Students


Interested in Biology and Maths?
Like working with computers?
Why not try Computational Biology?

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With continued advances in the technologies for collecting biological information and data, there is an ever-increasing demand for professional scientists with skills in computational biology.

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Bachelor of Science - Major in Computational Biology

COMBINE - An organisation for Australian students and early career researchers in Bioinformatics and Computational Biology


Student research projects & opportunities


Laboratory head: Prof David Balding
UoM Organisational unit(s): School of BioSciences - http://courses.science.unimelb.edu.au/study/degrees/master-of-philosophy-science/overview OR School of Maths & Stats - http://www.ms.unimelb.edu.au/#study
Email: dbalding@unimelb.edu.au
Research Group website: https://sites.google.com/site/baldingstatisticalgenetics/

Project 1

Project title: Single cell RNAseq and the Cell Atlas
Supervisors: Prof David Balding and Prof Christine Wells
Location: Centre for Systems Genomics and Centre for Stem Cell Systems, University of Melbourne

Description: There is a lot of excitement in the biology community with the announcement of the Cell atlas: see https://www.humancellatlas.org and https://www.humancellatlas.org/files/1-key%20questions%20254.pdf. One key problem is the deconvolution of the state changes of populations of cells from the same tissue. Cells are in flux, and different cell subtypes can vary in distinct ways, even when populations of cells maintain a stable phenotype; large-scale state changes can also sometimes occur. RNA sequencing destroys the target cell and so fluctuations over time in a single cell cannot be measured. How do we distinguish changes that represent normal homeostatic flux from differences in cell subtypes or a long-term transition of cell states?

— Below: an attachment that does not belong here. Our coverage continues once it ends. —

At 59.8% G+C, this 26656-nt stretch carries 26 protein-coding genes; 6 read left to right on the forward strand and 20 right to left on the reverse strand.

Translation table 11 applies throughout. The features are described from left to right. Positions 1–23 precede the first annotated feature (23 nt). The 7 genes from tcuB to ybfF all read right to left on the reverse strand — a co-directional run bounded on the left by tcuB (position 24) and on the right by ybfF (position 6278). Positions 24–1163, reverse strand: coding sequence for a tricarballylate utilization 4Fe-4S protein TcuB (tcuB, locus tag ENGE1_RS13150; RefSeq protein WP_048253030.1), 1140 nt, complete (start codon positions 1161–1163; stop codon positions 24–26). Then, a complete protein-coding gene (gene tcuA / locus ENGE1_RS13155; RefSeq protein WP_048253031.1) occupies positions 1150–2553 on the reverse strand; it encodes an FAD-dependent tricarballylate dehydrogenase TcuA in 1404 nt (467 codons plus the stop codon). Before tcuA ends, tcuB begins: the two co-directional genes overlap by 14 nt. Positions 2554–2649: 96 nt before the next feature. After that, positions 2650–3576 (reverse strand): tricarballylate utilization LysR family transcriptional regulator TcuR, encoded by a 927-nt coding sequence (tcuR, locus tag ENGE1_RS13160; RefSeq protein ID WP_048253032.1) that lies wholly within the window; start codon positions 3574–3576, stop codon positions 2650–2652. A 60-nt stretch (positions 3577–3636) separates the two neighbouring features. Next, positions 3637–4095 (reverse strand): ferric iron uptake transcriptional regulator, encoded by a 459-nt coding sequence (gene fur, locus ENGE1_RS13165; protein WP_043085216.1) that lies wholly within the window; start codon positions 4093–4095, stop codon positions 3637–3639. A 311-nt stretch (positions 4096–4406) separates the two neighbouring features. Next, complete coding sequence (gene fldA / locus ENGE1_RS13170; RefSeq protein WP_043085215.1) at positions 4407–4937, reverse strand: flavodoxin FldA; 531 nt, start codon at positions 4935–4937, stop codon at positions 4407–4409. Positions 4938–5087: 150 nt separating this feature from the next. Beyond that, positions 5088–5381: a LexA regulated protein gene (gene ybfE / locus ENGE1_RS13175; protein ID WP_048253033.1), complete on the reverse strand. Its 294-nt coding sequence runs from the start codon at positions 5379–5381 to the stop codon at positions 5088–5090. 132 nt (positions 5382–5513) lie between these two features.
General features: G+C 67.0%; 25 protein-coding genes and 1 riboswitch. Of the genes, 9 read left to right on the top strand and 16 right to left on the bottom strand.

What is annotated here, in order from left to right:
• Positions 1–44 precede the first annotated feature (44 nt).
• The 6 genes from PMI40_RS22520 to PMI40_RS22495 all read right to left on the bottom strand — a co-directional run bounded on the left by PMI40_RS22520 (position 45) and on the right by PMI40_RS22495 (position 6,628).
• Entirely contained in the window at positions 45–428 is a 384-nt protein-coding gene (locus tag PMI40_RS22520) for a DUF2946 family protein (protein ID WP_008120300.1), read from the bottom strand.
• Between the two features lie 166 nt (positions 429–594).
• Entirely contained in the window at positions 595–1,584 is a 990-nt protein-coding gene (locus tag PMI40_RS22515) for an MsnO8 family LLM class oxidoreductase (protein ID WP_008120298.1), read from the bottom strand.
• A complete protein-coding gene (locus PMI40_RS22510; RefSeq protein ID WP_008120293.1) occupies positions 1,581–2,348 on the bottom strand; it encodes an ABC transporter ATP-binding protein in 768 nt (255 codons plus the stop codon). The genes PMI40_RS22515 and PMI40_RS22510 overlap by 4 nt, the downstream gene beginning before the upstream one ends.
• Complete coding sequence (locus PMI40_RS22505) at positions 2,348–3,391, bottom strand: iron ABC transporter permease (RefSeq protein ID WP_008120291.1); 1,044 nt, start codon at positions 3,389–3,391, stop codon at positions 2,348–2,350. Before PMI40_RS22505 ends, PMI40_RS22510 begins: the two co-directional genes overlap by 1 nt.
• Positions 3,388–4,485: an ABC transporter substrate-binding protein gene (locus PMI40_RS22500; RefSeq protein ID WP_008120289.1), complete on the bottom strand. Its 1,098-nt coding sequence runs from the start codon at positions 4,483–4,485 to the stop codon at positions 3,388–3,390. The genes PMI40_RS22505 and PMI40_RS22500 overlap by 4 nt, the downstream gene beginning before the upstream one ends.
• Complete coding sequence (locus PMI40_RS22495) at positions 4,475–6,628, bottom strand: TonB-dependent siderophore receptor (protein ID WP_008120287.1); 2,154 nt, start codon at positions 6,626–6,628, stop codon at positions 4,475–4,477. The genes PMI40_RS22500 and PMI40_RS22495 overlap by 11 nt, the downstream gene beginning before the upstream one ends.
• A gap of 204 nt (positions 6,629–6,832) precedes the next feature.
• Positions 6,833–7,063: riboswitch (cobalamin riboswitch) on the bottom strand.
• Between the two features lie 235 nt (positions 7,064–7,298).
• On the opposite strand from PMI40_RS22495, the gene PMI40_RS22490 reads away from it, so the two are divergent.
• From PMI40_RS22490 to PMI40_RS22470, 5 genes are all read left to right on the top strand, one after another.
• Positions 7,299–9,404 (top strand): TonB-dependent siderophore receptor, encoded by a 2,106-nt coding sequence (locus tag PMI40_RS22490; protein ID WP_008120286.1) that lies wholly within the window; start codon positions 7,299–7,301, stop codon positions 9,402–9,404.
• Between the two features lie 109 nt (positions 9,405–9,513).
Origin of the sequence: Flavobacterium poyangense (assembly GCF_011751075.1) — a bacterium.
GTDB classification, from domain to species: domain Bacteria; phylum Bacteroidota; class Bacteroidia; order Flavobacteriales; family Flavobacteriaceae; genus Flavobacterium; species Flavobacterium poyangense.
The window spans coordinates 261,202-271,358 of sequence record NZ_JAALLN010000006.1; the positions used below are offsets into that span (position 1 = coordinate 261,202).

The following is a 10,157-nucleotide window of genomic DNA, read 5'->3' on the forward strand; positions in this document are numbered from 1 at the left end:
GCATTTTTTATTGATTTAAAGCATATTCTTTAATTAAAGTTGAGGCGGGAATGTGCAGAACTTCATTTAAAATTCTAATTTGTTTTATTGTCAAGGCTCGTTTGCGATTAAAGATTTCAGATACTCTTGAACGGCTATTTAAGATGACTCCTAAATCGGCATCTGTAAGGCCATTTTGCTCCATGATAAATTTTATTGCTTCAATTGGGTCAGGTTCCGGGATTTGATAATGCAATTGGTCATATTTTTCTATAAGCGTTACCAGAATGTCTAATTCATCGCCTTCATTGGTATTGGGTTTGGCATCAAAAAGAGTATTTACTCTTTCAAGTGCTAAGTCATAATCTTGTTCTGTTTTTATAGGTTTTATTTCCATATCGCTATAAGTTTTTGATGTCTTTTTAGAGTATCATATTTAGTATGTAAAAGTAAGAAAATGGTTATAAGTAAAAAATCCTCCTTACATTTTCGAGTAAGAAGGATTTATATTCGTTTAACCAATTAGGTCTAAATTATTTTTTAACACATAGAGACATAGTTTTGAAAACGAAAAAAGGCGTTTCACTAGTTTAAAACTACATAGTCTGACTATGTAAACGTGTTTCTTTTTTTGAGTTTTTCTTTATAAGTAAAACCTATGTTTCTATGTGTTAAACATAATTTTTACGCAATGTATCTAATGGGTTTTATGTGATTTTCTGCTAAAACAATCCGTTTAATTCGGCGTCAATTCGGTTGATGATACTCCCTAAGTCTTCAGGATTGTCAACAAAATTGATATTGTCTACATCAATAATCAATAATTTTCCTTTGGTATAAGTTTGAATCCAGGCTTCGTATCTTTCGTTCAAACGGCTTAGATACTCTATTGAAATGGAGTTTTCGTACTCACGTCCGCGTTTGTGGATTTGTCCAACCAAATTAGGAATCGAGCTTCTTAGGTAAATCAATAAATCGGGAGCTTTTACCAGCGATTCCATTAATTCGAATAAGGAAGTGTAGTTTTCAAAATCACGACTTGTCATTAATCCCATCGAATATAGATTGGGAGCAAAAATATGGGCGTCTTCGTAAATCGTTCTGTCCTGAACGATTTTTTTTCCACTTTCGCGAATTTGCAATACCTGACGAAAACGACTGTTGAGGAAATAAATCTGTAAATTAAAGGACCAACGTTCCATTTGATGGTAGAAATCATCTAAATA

Populations of cells from the same tissue represent an ensemble of that cell state (each cell captured in isolation will be in a slightly different point in the normal homeostatic flux). Important covariates for the analysis of single-cell transcriptomes are the expression quantitative trait loci (eQTL) obtained from populations of isogenic neighbouring cells. eQTL are sequence variants correlated with expression levels and so different genotypes at eQTL sites can explain some between-cell differences and so help to deconvolve the states of a population of cells.

In this project we will explore different statistical modelling approaches to single-cell transcriptomic data, using eQTL as covariates, to try to understand the states of different cells and how they evolve over time.

Suitable for: Students with a background in statistics. mathematics or computation and an interest in cell biology.

Available for: PhD/MSc

Project 2
Project title:
Inference under the coalescent-with-recombination
Supervisor: Prof David Balding
Location: Centre for Systems Genomics, University of Melbourne

Description: This is a challenging computational-statistics project aimed at one of the central problems of statistical genetics: how to draw valid and efficient statistical inferences from genome-wide SNP or sequence data from large numbers of individuals. A widely-accepted probabilistic model for the shared ancestry of genomes is the coalescent-with-recombination (CwR), which can be combined with standard models for evolutionary parameters such as mutation and recombination rates, as well as demographic parameters such as migration and population growth rates. The challenge is to convert the resulting joint prior distribution into a posterior distribution given observed sequence data.